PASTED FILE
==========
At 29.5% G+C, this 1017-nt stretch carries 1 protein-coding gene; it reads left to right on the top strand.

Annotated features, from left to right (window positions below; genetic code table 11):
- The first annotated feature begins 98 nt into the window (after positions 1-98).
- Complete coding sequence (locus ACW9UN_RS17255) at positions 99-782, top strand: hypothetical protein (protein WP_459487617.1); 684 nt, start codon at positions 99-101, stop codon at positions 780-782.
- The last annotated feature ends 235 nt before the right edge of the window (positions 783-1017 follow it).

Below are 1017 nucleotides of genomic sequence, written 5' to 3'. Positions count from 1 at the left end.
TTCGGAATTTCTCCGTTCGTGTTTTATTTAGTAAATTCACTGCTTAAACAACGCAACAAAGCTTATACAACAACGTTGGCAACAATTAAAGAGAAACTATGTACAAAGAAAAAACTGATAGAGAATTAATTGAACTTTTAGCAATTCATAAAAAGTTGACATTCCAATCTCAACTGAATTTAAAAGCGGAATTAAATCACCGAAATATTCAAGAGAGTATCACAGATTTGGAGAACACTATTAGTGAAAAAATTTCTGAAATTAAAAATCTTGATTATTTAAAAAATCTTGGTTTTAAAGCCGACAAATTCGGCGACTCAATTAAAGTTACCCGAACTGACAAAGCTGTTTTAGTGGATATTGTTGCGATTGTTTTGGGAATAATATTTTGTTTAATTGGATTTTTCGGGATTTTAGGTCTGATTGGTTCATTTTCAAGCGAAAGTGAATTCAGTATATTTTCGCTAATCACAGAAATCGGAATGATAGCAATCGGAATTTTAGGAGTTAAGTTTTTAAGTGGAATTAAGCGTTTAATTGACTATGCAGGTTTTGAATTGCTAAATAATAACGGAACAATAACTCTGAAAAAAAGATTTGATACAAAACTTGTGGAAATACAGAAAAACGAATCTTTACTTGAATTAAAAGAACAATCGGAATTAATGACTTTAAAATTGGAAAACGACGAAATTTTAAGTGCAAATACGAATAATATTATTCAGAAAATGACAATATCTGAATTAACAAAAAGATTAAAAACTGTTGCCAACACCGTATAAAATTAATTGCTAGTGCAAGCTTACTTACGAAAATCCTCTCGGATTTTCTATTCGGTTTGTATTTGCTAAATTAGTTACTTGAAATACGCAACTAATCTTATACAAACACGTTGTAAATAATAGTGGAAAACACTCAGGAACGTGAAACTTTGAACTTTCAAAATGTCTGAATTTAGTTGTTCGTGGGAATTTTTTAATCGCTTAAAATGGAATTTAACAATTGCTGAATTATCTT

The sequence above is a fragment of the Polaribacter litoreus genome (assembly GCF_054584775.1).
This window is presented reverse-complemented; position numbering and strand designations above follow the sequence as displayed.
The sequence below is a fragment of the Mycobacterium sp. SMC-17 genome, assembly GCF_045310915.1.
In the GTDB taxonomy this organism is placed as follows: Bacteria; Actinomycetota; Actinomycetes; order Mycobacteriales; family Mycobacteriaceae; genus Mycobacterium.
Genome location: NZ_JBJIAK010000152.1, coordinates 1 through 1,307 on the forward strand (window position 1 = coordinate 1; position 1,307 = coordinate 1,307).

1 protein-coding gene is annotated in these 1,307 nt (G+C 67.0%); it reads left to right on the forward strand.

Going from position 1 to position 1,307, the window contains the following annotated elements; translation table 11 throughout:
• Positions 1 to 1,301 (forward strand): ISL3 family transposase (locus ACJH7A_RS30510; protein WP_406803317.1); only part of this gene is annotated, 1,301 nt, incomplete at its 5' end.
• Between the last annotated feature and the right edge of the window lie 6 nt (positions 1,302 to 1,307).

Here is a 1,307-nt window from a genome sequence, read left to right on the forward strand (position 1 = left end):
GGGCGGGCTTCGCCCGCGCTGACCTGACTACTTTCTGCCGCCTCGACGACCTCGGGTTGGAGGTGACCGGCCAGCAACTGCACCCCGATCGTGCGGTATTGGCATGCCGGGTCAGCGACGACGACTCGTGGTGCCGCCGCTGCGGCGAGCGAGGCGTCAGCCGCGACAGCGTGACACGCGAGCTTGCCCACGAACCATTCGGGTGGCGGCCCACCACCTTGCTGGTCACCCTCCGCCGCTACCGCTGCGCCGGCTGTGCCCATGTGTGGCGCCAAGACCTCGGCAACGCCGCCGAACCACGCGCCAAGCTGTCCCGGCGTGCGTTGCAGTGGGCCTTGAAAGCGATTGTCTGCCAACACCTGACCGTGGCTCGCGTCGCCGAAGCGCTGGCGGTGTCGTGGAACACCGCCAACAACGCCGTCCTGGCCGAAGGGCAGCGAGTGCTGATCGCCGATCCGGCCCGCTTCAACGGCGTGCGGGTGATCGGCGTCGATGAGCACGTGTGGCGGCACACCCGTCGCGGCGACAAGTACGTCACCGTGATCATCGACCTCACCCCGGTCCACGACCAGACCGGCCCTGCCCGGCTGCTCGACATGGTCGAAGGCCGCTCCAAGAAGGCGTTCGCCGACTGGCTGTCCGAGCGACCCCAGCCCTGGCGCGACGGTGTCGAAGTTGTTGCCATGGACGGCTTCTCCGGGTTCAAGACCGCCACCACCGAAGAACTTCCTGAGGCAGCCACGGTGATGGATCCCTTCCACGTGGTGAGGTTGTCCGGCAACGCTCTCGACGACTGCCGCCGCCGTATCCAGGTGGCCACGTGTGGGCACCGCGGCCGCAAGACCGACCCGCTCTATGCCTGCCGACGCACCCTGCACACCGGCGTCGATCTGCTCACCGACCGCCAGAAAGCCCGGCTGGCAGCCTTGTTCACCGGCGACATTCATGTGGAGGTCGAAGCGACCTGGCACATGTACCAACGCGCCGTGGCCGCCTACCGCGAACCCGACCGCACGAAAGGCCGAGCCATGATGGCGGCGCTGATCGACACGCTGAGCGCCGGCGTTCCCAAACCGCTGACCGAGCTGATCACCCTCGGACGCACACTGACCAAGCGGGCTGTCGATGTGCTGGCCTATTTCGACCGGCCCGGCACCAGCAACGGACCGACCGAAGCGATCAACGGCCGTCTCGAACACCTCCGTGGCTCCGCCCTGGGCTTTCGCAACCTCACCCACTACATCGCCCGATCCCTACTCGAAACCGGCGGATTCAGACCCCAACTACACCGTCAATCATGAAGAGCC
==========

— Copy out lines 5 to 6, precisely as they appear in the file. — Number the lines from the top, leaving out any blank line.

- The last annotated feature ends 235 nt before the right edge of the window (positions 783-1017 follow it).

Below are 1017 nucleotides of genomic sequence, written 5' to 3'. Positions count from 1 at the left end.